No, Gerbils Didn't Cause the Black Death
This is another great example of massive misreporting of an otherwise interesting science news item. Headlines, such as this one from the Washington Post, proclaim: After 8 centuries, rats exonerated in spread of Black Death. Gerbils implicated.
No and no.
The study published in PNAS proposes an alternate hypothesis to what drove the bubonic plague that peaked in Europe from 1346–53, but which actually continued to have outbreaks until the mid 19th century.
The bubonic plague is caused by bacteria, Yersinia pestis, which is transmitted by fleas that live on rodents, including black rats. The dynamics of a multi-century plague are complex, but in simple terms there are two main components.
The bacteria must have a reservoir, a place where they live and survive from year to year. Occasionally the bacteria gets from the reservoir into the human population, causing an outbreak.
There is no controversy over the fact that black rats were an important, and perhaps even the primary, cause of outbreaks of the plague. They spread the disease and were transported around on ships from harbor to harbor. The new study does not even address this issue.
What the study does address is the long term reservoir of the disease between outbreaks. The current dominant theory is that once the plague was introduced into Europe, fleas on black rats acted as a reservoir, occasionally feeding outbreaks.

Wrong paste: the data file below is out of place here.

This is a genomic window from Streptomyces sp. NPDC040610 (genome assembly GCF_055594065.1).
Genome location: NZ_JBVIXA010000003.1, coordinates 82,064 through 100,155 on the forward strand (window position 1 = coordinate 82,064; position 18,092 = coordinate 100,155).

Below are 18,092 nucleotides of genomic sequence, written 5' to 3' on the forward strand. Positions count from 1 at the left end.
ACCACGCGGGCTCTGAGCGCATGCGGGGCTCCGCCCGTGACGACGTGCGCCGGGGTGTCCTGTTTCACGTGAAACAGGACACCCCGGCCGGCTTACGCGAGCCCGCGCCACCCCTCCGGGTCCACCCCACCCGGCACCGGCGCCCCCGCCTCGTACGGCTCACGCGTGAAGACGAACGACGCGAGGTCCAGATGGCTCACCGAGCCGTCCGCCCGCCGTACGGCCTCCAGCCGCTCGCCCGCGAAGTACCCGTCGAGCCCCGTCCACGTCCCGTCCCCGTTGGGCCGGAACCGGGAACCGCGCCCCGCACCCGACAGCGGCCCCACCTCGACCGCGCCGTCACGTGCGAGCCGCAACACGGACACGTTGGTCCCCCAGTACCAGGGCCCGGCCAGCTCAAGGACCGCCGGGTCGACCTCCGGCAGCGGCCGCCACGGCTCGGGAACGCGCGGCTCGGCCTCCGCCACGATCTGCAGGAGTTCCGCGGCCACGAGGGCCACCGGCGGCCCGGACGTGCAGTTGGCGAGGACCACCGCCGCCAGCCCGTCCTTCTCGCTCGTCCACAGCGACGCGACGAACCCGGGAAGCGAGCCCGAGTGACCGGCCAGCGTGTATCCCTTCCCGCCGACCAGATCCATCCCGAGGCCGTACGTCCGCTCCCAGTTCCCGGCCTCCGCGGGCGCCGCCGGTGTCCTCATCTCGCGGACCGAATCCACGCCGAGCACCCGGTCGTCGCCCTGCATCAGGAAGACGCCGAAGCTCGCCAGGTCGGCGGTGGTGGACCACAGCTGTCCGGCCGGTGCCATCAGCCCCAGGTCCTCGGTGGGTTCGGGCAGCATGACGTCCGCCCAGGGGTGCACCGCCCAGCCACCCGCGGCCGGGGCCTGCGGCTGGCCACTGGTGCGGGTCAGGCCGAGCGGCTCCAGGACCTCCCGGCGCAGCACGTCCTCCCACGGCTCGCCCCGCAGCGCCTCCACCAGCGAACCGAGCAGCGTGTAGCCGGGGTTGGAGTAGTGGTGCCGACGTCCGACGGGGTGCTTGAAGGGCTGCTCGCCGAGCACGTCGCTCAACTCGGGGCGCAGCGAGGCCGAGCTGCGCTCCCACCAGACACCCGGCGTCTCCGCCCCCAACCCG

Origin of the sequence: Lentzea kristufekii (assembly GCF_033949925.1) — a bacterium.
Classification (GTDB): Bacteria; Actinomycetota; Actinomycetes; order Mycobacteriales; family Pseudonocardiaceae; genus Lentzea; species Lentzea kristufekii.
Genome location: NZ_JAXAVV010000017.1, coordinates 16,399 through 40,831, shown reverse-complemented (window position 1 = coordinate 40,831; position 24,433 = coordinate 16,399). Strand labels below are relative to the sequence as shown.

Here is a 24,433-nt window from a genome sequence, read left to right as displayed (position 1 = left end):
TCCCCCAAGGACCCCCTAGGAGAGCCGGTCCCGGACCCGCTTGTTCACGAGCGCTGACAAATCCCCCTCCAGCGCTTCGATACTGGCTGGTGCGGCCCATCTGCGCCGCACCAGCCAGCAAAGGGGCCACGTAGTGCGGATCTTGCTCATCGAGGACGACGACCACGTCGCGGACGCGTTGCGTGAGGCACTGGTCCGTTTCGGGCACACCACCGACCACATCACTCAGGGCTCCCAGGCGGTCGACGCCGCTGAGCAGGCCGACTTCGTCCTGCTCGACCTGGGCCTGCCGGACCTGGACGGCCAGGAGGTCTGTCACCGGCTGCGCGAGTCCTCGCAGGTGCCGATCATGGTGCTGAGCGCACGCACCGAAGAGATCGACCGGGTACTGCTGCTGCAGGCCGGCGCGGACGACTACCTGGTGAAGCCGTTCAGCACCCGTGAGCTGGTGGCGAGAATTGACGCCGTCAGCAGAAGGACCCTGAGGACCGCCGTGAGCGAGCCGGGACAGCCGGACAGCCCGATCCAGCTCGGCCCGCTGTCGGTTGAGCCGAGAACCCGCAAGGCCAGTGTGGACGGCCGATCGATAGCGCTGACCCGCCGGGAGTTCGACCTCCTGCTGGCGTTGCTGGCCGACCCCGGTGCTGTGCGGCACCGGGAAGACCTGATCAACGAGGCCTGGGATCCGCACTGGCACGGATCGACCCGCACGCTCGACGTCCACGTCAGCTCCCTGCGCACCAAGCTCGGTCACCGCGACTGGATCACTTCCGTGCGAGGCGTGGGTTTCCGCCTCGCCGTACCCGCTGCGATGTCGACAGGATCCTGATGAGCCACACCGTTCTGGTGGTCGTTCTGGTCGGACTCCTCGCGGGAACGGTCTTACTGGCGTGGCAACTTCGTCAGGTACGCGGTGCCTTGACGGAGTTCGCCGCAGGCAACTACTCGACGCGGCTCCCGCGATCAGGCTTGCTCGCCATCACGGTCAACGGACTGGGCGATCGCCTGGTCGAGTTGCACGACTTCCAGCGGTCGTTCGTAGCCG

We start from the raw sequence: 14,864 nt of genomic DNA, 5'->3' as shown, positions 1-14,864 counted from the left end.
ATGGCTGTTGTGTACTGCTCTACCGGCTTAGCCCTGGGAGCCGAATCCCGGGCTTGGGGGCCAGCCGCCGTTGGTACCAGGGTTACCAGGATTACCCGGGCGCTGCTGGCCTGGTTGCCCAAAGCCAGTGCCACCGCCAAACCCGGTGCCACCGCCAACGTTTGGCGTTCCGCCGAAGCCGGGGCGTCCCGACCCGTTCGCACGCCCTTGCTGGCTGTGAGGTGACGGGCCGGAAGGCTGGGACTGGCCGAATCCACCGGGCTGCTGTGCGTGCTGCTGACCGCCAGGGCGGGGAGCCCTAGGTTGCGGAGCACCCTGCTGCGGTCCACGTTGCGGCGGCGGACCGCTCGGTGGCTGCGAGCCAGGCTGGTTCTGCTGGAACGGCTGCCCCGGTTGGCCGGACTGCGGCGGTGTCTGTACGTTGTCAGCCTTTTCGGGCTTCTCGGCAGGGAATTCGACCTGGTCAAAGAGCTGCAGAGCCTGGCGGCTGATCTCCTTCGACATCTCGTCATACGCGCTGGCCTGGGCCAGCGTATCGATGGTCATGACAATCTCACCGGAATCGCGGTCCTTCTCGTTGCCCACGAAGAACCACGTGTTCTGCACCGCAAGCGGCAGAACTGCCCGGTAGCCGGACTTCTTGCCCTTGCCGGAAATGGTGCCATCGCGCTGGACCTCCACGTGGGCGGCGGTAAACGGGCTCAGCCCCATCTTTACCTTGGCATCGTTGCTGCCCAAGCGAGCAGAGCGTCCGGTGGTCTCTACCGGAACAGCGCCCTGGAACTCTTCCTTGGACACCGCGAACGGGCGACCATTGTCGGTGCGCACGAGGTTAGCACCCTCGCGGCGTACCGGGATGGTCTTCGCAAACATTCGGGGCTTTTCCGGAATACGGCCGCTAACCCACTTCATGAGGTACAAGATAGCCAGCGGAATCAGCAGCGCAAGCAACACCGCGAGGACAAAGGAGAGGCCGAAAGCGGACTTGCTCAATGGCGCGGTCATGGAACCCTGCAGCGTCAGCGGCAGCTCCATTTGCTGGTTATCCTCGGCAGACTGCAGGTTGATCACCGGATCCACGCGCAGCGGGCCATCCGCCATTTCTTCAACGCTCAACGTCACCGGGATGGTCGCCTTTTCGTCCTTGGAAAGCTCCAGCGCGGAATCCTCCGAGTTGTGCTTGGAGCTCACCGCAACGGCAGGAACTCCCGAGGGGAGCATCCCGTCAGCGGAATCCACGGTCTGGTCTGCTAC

The new study, published in PNAS, proposes an alternate hypothsis: that the plague was actually introduced into Europe not once, but multiple times, from a reservoir in Asia.
The chain of logic here is interesting, and is explained in detail in this article by Alison Atkin. The researchers hypothesize that a wet spring followed by a warm summer could cause a boom and bust cycle in a rodent population. They thrive during the wet spring, then die off during the dry summer. Their fleas therefore explode in population during the boom, and then during the bust they look for new hosts, spreading to other species and taking the plague with them.
They sought to correlate climate patterns that would cause a rodent boom and bust to historical records of outbreaks in Europe that appeared to come from outside – in ports distant from any other outbreak. They found such a correlation in 11 of 16 outbreaks where they had data.
That is an interesting finding, but is hardly proof of multiple introductions of the plague to Europe, as opposed to only one initial introduction. Further evidence, such as DNA evidence from plague victims, will be needed to explore this idea further.
What about the gerbils? The study does not directly implicate gerbils, although they are one possible Asian reservoir for fleas carrying the plauge. Ground squirrels and Altai marmots are also mentioned, and there are other possibilities.
So – the new study, while interesting, in no way “exonerates” black rats in their role of propagating the plague. The study also does not directly implicate gerbils as the cause of the plague.
What the study does is propose an alternate hypothesis in which there were multiple introductions of the plague into Europe from Asian reservoirs, based upon a novel theory of weather patterns and small mammal populations.
How this became twisted in mainstream media reporting to – gerbils replace rats as the cause of the black death – is unclear.